I'm so confused on this, I'm not sure what I'm supposed to use for any of this, I don't know the common denominator or anything.
Find the 6th term of the sequence with t1 = -4 and tn = 5tn-1.
http://imgur.com/BaADfyq

- sloppycanada

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- ganeshie8

start with \(-4\), and keep multiplying by \(5\) to get the next term.

- sloppycanada

So T6 is -62,500?

- ganeshie8

first term, \(\large t_1 ~=~-4\)
second term, \(\large t_2 ~=~-4*5 = -20\)
third term, \(\large t_3 ~=~-20*5 = -100\)
keep going till the 6th term

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## More answers

- ganeshie8

-62,500 is wrong

- sloppycanada

Sorry, I did too many of them. -2500.

- ganeshie8

show me the work instead

- sloppycanada

T4 = -100 x 5 = -500
T5 = -500 x 5 = -2500
T6 = -2500 x 5 = -12500

- ganeshie8

Good!

- sloppycanada

And then how do I go about finding the sum of an infinite series?

- ganeshie8

look at the terms :
\[-4,~~-20,~~-100,~~-500,~~-2500,~~ \ldots\]
what do you notice ? do they seem to converge to some number ?

- sloppycanada

You could go on for ever without getting a sum.

- ganeshie8

Yes, so we say the "sequence doesn't converge" and the infinite sum doesn't exist

- sloppycanada

So for an equation like this - Find the sum of the infinite series 3 + 1.2 + 0.48 + 0.192 + ...if it exists.
All I would do is use the formula to find the equation of the infinite series?

- ganeshie8

what kind of series is it, geometric/arithmetic ?

- sloppycanada

Geometric?

- ganeshie8

there is a nice criterion for testing convergence of geometric series, you simply look at the common ratio

- ganeshie8

whats the common ratio of given series ?

- sloppycanada

The equation is tn/(tn-1)

- sloppycanada

Common ratio is 2.5

- ganeshie8

yes work it
common ratio = (next term)/(present term)

- ganeshie8

looks you have worked it in reverse : (present term)/(next term)

- ganeshie8

try again

- sloppycanada

.4?

- ganeshie8

yes common ratio = 0.4 which is between -1 and 1
so the given series conveges

- ganeshie8

A geometric series converges if the common ratio is between -1 and 1

- ganeshie8

use infinite sum formula to find the sum

- ganeshie8

do you have the formula wid u ?

- sloppycanada

S(infinite) = 3/t-.4

- sloppycanada

I have it in my notes

- ganeshie8

\[\large S_{\infty} ~=~\dfrac{t_1}{1-r}\]

- ganeshie8

\[\large S_{\infty} ~=~\dfrac{3}{1-0.4}\]

- ganeshie8

simplify

- sloppycanada

5?

- ganeshie8

Yes!

- sloppycanada

I have three more if you have time?

- ganeshie8

okay il try, post

- sloppycanada

http://gyazo.com/f47f214fcdb2adb56c90ca6794e3f48d

- ganeshie8

Firs test if the series converges by finding the common ratio

- ganeshie8

whats the common ratio ?

- sloppycanada

1.33?

- ganeshie8

Yes, which is "not" in between -1 and 1
so the series does not converge.

- ganeshie8

we say the sum does not exist

- sloppycanada

Okay so the answer would be "No solution"

- ganeshie8

As you can see, the common ratio decides whether an infinite converges to some number, or if it diverges

- ganeshie8

Answer would be "does not converge"

- sloppycanada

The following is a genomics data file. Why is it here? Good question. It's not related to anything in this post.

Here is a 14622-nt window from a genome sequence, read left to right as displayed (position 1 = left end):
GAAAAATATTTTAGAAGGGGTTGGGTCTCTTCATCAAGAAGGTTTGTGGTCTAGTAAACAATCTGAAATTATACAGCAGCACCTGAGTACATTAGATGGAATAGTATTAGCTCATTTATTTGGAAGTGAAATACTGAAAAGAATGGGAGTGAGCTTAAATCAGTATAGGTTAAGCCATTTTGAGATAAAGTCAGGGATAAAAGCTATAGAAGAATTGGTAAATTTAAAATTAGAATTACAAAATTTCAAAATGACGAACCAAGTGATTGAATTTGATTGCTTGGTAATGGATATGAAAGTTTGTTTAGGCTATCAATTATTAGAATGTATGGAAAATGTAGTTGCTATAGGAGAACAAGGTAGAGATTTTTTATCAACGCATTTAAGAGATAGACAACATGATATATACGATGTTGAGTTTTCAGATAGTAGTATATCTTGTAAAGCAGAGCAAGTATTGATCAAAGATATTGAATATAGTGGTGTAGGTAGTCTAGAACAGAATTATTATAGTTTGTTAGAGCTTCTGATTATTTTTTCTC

If it converges then it has a sum, if it does not converge there is not really a solution?

- ganeshie8

yes, do you see why the common ratio of 1.33 gives a diverging sum ?

- sloppycanada

Because it's larger then 1? and not between that -1 and 1

- ganeshie8

Yes, when you multiply the first term by 1.33, you get a bigger next term; the terms keep growing and the sum wont reach a specific number

- sloppycanada

So for this problem - http://gyazo.com/15138c898cca305ec43a79e298d55821
The answer would be .498

- ganeshie8

how did u get 0.498 ?

- ganeshie8

im asking because im getting a more nice looking number : 0.5

- sloppycanada

I didn't round.

- ganeshie8

me neither
could you show ur work please

- sloppycanada

\[S \infty = \frac{ 1 }{ 3 }\div 1-.33\]

- ganeshie8

Ahh okay, you're rounding 1/3 to 0.33

- ganeshie8

i worked it like this :
\[\large S_{\infty}~=~\dfrac{1/3}{1-1/3} = \dfrac{1}{3-1}=\dfrac{1}{2}=0.5\]

- sloppycanada

I'm not sure why I changed from a fraction to a decimal. Fractions are more precise aren't they?

- ganeshie8

Yep
Fractions are exact
decimals are not so exact when you get a repeating decimal

- ganeshie8

1/2 = 0.5
both are exact

- ganeshie8

1/3 = 0.33333333333333333333333333...
clearly the decimal wont be exact because you can't write out infinitely many 3's

- sloppycanada

Okay, last one - http://gyazo.com/50d340d91d94093d361677d900fa46ee
Answer is 1.

- ganeshie8

\[\huge \color{red}{\checkmark}\]

- sloppycanada

Ah hah! Thank you!

- sloppycanada

Not sure how to show my appreciation on this site (if there are points or something), but let me know if there is.

- ganeshie8

yw! click the "Best Response" button next to any reply if you find the answer helpful

- ganeshie8

you could also write a testimonial if you think the helper is amazing

- ganeshie8

not encouraging you to write a testimonial for me right now, but just letting you know :)

- sloppycanada

Finding the sum of an geometric Find S12 for the series 1 + 2 + 4 + 8 +... like this is 49,140

- ganeshie8

go through this when u have time to know more about the site
http://openstudy.com/code-of-conduct

- ganeshie8

how did u get 49.140 ?

- sloppycanada

Sorry it should be 8,190.
2((1-2^12)/(1-2)) = 8190

- sloppycanada

|dw:1435126030016:dw|

- ganeshie8

why are you multiplying by 2 ?

- ganeshie8

first term is 1 right

- ganeshie8

|dw:1435126092819:dw|

- sloppycanada

Okay so it'd just be 4095

- ganeshie8

Correct.

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